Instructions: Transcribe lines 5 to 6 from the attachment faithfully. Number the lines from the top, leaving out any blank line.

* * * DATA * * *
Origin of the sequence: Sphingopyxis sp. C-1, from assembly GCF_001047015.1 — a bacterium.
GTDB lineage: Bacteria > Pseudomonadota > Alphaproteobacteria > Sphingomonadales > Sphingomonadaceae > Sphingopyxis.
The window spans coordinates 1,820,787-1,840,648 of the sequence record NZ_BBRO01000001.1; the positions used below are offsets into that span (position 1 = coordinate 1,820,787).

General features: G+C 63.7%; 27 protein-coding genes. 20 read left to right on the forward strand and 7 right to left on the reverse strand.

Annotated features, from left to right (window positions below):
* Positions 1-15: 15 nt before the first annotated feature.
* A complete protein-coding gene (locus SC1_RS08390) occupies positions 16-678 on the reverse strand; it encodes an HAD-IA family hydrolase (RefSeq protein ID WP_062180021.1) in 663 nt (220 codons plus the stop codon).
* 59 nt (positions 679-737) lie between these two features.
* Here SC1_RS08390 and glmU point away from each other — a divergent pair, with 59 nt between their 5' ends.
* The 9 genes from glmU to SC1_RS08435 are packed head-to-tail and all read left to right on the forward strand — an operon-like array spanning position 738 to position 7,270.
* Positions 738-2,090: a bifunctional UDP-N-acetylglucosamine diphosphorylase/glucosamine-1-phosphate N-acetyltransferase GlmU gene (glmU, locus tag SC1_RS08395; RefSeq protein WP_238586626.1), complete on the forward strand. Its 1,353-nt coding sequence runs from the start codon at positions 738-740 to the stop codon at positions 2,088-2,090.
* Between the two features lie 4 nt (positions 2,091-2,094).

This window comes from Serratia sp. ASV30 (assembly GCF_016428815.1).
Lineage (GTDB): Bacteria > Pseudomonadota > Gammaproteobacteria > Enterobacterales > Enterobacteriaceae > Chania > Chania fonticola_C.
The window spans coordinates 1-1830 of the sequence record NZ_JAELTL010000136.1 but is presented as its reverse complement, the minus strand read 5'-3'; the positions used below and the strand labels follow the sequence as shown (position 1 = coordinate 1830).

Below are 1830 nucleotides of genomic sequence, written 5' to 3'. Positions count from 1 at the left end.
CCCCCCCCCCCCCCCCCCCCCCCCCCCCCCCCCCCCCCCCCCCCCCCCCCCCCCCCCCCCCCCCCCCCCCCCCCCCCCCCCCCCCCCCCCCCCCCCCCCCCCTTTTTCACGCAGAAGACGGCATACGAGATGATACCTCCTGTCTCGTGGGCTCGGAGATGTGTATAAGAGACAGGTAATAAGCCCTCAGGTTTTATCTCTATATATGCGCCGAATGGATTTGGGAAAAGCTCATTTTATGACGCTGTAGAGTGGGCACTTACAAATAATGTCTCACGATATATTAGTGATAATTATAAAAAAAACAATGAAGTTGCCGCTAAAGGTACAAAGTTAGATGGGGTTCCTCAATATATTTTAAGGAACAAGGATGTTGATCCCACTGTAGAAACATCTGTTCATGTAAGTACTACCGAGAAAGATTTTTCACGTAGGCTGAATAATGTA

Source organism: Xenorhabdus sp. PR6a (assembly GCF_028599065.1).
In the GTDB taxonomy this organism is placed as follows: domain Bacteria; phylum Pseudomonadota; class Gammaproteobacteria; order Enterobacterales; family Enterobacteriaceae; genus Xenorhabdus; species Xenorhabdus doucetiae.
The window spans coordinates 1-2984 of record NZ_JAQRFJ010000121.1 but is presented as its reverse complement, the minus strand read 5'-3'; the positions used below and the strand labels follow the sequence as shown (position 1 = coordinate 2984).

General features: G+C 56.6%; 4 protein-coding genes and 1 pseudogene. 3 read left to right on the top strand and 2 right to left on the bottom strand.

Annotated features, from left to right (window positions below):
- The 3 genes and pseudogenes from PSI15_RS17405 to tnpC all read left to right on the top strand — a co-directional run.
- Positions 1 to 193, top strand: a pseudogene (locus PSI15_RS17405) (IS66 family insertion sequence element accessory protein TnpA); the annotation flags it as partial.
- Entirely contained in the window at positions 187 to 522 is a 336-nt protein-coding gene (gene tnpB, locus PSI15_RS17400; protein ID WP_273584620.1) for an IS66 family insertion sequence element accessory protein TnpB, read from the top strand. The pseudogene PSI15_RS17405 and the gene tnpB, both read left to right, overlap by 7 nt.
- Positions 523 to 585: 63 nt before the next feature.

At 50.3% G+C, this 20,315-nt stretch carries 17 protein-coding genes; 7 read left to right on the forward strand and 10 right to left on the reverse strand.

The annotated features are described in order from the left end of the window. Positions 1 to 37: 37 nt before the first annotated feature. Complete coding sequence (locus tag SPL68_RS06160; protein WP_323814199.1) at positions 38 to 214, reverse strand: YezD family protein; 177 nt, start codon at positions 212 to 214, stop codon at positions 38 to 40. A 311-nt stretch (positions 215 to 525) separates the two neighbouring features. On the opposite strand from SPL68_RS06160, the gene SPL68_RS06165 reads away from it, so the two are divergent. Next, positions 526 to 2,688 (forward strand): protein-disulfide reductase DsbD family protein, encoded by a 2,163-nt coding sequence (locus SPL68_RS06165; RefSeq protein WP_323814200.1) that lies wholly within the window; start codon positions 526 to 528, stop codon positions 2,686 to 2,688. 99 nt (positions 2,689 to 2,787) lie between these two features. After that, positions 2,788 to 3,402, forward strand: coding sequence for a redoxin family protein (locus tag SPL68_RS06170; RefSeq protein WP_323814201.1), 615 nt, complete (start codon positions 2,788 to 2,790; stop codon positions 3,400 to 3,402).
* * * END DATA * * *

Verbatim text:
Annotated features, from left to right (window positions below):
* Positions 1-15: 15 nt before the first annotated feature.